2. Build Your Brand Identity

The other important thing in your startup marketing checklist should be building your brand identity. Your brand identity means more than just your logo and other design elements. As you begin communicating with more customers, start to put thoughtful consideration into your brand identity. It’s better to begin documenting the standards and preferences you have for your brand as you go. Your brand identity can change over time, but if you plan on building your client profile and your internal team, it’s good to keep your output and messaging consistent.

Your brand identity does include your logo and design elements, like the color palette, and it includes the words you want your brand to use and avoid, typography, and graphics. When creating your brand identity, Column Five Media outlines the 5 keys to an expertly designed brand identity:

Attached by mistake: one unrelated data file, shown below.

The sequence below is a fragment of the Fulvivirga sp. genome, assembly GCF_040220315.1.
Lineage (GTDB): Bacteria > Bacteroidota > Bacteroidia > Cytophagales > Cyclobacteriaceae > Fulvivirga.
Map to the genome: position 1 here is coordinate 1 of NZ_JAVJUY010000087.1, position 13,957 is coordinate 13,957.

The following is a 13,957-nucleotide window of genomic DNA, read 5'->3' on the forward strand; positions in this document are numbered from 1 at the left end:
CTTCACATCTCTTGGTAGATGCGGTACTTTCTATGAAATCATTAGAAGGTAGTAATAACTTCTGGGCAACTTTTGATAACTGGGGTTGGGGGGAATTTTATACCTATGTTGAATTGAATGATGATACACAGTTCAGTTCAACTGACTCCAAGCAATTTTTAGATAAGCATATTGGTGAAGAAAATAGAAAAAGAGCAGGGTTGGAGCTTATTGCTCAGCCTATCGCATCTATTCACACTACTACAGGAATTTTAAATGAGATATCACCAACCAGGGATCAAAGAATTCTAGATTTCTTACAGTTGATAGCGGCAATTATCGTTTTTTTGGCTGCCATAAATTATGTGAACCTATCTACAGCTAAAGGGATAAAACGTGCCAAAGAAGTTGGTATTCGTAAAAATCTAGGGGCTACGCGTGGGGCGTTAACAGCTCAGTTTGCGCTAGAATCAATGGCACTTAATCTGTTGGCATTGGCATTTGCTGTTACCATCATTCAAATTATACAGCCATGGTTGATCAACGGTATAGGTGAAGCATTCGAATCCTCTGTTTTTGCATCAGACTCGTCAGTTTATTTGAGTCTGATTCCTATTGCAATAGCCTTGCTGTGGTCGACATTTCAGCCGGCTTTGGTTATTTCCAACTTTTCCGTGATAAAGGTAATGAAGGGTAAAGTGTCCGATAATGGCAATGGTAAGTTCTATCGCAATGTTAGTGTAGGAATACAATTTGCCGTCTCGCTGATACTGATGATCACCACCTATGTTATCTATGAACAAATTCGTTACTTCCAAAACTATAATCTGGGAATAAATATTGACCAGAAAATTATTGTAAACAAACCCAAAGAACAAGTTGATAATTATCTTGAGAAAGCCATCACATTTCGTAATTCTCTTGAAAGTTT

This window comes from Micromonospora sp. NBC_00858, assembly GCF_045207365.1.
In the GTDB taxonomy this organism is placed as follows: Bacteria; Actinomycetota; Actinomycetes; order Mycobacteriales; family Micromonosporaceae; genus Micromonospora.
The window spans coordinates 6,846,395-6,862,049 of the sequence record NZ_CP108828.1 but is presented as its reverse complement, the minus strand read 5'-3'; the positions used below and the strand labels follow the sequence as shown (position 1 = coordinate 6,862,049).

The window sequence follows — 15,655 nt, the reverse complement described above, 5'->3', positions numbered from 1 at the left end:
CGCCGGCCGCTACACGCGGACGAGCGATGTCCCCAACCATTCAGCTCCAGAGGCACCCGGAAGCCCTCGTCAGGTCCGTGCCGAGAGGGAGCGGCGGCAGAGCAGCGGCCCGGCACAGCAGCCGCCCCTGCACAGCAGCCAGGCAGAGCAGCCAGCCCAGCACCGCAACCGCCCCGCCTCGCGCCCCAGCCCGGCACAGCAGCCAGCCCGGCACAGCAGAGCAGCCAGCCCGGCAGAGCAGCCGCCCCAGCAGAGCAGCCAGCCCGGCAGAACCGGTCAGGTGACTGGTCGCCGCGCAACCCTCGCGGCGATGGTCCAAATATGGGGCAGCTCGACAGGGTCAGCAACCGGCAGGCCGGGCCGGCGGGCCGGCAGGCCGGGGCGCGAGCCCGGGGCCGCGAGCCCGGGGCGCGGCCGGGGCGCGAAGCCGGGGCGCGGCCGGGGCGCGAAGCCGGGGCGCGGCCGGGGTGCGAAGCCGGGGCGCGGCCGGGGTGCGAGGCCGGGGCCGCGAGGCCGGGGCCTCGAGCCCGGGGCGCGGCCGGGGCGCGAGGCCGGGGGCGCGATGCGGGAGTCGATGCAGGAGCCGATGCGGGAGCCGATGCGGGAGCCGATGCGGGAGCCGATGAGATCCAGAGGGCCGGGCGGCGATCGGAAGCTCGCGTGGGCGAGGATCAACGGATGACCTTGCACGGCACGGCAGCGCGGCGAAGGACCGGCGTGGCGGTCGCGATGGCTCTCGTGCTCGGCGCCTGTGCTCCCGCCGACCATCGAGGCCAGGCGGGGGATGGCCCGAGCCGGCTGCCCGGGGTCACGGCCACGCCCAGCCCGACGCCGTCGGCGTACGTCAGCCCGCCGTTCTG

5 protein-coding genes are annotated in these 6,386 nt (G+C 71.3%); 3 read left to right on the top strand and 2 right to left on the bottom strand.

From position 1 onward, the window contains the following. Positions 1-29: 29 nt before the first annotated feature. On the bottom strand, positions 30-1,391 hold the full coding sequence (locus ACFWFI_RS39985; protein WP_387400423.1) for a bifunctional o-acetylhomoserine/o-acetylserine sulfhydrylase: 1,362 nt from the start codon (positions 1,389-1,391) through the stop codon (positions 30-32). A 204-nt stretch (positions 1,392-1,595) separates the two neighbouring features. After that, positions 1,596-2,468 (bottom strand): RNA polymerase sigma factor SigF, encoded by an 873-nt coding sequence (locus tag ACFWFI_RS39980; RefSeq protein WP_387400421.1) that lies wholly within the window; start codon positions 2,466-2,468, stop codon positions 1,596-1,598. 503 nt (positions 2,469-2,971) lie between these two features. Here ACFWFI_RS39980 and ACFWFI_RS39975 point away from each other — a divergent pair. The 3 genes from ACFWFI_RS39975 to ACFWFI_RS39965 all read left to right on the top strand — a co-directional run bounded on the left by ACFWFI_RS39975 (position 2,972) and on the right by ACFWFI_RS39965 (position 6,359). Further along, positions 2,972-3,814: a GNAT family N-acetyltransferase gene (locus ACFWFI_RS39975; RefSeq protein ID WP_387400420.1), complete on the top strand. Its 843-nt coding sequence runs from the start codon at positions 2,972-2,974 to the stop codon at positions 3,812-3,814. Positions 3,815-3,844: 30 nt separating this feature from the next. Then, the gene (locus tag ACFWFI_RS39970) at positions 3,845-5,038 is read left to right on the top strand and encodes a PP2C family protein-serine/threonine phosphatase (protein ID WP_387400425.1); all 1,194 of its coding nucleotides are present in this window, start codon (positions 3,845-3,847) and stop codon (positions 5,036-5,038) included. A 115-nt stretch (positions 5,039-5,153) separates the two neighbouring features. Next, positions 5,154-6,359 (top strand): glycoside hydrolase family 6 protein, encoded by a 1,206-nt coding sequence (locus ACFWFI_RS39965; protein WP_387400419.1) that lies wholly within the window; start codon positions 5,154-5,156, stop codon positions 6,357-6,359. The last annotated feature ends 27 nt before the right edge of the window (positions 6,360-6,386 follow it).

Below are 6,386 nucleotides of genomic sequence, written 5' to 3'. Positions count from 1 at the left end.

1. Distinct and attention-grabbing
  2. Memorable with a visual impact
  3. Scalable and flexible to grow with your brand
  4. Cohesive and complementary to the whole identity
  5. Easy to apply and design

3. Develop a User-Friendly Website

Websites are more than a digital business card in today’s tech-savvy world. Today, people are checking out your website on their mobile phone while they’re on the go, so make sure that people and search engines can understand what you’re website is trying to convey.

Your website should provide a good user experience and help convert users into sales. To do this, create a responsive website that will work well on different devices and load quickly. Think With Google provides a few marketing tools that will help you improve your site, with Test My Site specifically showing how to make your site more mobile-friendly and improve your site speed.

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If you’re not much of a website developer, this is an area of your new business that may be worth some investment into a web development company that can help you realize your website vision with more speed and precision that you may be able to handle on your own.